LONDON (Reuters) -If Ukraine is admitted into the U.S.-led NATO military alliance, then the conflict in Ukraine would be guaranteed to escalate into World War Three, a Russian Security Council official was quoted as saying on Thursday.
Just hours after Russian President Vladimir Putin formally proclaimed the annexation of up to 18% of Ukraine on Sept. 30, President Volodymyr Zelenskiy announced a surprise bid for fast-track membership of NATO.
Full NATO membership for Ukraine is far off because all the alliance's 30 members would have to give their consent.
"Kyiv is well aware that such a step would mean a guaranteed escalation to World War Three," TASS quoted Alexander Venediktov, the deputy secretary of Russia's Security Council, as saying.
Venediktov, who is deputy to Security Council Secretary Nikolai Patrushev, a powerful Putin ally, said he felt Ukraine's application was propaganda as the West understood the consequences of Ukrainian membership of NATO.
"The suicidal nature of such a step is understood by NATO members themselves," he said.
President Vladimir Putin has repeatedly railed against the United States for driving NATO's eastward expansion, especially its courting of ex-Soviet republics such as Ukraine and Georgia which Russia regards as part of its own sphere of influence.
Putin on Sept. 21 warned the West he was not bluffing when he said he would be ready to use nuclear weapons to defend Russia against what he said was "nuclear blackmail" from major Western powers.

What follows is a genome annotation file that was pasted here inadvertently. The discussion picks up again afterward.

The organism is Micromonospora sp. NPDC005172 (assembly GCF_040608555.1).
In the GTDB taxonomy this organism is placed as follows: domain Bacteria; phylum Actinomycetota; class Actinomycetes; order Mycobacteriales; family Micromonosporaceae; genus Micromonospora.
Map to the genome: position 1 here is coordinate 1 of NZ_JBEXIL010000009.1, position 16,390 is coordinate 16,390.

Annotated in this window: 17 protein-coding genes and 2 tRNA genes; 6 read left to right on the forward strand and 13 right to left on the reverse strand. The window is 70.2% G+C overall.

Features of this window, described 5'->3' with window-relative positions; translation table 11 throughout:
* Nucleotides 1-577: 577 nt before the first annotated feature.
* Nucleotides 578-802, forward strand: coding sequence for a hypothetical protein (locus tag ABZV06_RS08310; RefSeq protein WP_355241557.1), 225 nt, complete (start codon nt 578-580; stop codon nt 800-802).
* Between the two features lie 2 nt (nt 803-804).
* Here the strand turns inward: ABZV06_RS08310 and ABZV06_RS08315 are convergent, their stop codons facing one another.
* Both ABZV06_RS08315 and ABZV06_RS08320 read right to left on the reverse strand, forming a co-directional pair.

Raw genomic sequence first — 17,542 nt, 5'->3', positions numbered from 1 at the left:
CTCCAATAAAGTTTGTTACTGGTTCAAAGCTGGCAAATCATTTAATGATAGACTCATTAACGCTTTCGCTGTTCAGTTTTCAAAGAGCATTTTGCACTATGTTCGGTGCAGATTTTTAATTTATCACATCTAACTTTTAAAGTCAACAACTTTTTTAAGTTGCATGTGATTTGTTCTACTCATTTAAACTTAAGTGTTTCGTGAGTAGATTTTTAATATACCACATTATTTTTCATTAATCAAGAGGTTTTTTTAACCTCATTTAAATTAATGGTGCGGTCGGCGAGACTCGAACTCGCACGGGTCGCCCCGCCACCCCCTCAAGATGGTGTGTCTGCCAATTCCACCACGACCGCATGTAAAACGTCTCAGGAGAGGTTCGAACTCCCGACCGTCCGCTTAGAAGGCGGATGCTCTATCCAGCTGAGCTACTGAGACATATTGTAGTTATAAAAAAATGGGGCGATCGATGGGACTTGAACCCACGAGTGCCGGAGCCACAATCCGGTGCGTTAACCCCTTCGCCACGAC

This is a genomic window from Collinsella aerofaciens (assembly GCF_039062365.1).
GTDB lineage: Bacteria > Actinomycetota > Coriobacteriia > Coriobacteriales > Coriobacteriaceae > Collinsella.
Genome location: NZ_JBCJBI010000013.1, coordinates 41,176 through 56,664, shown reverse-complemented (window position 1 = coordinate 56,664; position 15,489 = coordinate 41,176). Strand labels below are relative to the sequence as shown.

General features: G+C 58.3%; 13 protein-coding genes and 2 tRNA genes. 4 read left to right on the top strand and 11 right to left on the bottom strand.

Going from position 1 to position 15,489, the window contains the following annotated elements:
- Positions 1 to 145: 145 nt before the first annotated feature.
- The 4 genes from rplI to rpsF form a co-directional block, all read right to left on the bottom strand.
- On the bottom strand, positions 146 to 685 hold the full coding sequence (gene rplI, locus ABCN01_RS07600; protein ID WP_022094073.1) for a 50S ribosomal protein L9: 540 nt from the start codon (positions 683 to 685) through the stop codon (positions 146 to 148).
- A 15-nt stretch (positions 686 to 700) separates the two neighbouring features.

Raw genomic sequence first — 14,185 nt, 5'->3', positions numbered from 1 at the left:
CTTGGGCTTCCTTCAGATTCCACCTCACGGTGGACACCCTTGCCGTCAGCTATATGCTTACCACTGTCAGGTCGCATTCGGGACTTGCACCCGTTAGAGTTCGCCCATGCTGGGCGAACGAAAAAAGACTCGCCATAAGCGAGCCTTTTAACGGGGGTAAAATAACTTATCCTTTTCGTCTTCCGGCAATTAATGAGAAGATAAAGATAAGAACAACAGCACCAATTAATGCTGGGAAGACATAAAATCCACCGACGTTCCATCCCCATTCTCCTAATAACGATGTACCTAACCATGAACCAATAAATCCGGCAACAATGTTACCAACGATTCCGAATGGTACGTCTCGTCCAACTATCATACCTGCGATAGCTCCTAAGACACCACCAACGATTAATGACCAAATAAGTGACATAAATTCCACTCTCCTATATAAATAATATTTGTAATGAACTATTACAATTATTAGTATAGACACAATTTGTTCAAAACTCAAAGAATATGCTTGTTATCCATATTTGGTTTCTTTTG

U.S. President Joe Biden has said the world faces the biggest risk of nuclear Armageddon since the 1962 Cuban Missile Crisis. NATO is due to hold an annual nuclear preparedness exercise dubbed "Steadfast Noon" next week.
Russia and the United States are by far the biggest nuclear powers: they control about 90% of the world's nuclear warheads.
Venediktov said Zelenskiy's call for preventive strikes against Russia was dangerous, cautioning that nuclear war would have catastrophic consequences for the world.
"We must remember: a nuclear conflict will affect absolutely the whole world — not only Russia and the collective West, but every country on this planet," Venediktov said. "The consequences would be disastrous for all mankind."
(Reporting Lidia Kelly and Guy Faulconbridge; Editing by Robert Birsel and Toby Chopra)